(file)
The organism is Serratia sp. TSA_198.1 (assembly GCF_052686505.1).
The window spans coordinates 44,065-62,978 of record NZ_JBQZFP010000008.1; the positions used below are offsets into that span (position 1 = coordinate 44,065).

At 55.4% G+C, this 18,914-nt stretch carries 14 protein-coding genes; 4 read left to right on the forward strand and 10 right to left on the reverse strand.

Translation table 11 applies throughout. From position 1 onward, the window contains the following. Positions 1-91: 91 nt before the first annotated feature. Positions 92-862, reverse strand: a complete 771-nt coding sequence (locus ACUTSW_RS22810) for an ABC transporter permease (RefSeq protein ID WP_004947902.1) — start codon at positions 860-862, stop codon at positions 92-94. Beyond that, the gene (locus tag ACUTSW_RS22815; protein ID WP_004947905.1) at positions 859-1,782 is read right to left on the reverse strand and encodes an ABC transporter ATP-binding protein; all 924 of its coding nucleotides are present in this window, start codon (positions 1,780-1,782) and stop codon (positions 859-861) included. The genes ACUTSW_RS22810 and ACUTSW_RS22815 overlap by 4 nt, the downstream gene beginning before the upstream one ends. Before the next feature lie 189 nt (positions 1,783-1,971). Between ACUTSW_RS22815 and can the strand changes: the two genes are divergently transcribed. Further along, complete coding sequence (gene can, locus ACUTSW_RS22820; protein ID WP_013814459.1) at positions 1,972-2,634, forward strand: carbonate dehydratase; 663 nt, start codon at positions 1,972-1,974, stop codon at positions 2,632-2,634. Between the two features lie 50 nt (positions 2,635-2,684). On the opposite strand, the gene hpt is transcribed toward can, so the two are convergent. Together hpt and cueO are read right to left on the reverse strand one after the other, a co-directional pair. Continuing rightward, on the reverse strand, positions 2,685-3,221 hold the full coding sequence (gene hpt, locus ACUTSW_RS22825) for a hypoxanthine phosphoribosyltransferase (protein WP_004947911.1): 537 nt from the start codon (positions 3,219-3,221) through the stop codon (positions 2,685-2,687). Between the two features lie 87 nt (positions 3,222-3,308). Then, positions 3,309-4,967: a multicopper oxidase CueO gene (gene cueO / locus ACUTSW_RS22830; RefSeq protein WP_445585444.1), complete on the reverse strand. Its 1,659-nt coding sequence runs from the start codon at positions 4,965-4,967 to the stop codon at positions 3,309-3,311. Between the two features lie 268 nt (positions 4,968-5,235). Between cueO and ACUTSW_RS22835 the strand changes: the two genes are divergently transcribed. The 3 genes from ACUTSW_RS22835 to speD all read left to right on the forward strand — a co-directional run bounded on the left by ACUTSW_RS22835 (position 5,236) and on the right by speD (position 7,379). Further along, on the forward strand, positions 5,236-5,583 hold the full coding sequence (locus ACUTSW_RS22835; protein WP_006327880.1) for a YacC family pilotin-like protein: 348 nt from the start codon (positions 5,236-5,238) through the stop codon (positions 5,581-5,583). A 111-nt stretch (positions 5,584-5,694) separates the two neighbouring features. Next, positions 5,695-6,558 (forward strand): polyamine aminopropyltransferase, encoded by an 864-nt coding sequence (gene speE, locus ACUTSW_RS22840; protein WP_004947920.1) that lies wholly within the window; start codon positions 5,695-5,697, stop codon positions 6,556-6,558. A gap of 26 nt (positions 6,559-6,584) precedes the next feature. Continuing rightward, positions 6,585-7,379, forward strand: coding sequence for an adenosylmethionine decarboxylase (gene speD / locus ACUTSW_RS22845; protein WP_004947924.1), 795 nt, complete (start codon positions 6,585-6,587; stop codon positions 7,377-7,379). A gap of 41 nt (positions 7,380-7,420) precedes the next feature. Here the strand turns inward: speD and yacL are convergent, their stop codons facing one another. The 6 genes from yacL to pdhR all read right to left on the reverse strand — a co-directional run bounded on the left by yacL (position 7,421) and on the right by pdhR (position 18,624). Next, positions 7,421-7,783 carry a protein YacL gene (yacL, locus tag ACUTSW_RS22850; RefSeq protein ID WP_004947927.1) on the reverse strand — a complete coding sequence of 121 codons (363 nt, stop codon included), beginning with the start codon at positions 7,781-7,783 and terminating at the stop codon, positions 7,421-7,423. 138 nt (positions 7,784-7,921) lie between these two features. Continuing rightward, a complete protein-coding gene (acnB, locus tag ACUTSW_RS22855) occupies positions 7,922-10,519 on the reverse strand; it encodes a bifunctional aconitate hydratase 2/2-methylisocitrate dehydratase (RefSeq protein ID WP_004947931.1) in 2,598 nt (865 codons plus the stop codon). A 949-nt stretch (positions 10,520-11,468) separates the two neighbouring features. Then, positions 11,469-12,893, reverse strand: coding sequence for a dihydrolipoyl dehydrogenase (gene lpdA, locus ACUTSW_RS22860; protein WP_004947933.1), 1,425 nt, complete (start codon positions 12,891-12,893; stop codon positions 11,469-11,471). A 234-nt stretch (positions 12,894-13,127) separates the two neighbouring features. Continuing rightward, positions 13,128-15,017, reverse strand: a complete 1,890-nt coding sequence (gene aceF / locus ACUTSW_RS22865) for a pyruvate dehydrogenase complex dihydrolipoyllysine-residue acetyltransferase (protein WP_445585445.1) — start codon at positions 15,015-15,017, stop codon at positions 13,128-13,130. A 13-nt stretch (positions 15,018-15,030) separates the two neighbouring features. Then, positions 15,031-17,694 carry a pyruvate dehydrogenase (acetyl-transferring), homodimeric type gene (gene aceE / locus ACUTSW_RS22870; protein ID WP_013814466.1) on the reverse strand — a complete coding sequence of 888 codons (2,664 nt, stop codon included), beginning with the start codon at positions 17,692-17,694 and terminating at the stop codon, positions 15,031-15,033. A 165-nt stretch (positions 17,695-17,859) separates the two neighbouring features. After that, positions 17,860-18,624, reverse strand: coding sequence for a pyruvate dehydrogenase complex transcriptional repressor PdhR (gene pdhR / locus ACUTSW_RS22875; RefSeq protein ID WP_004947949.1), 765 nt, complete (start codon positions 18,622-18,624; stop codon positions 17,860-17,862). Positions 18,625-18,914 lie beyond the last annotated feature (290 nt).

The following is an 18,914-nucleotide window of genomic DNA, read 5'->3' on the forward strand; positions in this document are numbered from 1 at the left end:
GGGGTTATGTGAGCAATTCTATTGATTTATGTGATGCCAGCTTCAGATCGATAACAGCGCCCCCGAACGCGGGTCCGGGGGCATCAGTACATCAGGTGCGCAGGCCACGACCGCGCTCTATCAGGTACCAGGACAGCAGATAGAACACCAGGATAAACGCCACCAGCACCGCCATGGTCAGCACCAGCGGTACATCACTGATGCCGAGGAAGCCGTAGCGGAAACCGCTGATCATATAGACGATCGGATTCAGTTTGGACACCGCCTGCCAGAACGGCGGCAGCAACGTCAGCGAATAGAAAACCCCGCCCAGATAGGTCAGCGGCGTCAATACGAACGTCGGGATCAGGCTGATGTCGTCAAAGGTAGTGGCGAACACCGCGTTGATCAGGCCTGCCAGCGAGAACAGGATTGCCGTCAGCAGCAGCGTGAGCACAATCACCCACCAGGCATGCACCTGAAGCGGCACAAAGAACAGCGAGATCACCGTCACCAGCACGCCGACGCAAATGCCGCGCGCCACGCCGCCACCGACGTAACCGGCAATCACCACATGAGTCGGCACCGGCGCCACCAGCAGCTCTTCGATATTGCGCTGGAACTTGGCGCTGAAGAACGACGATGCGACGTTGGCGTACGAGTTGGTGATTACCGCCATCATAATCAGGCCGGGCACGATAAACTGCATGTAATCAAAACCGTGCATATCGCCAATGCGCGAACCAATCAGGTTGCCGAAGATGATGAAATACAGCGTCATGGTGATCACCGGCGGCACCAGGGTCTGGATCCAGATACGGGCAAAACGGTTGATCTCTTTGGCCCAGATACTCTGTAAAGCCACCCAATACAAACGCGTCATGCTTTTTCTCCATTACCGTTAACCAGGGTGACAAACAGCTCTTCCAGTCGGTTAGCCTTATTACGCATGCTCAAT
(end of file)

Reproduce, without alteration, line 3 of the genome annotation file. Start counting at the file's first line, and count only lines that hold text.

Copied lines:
At 55.4% G+C, this 18,914-nt stretch carries 14 protein-coding genes; 4 read left to right on the forward strand and 10 right to left on the reverse strand.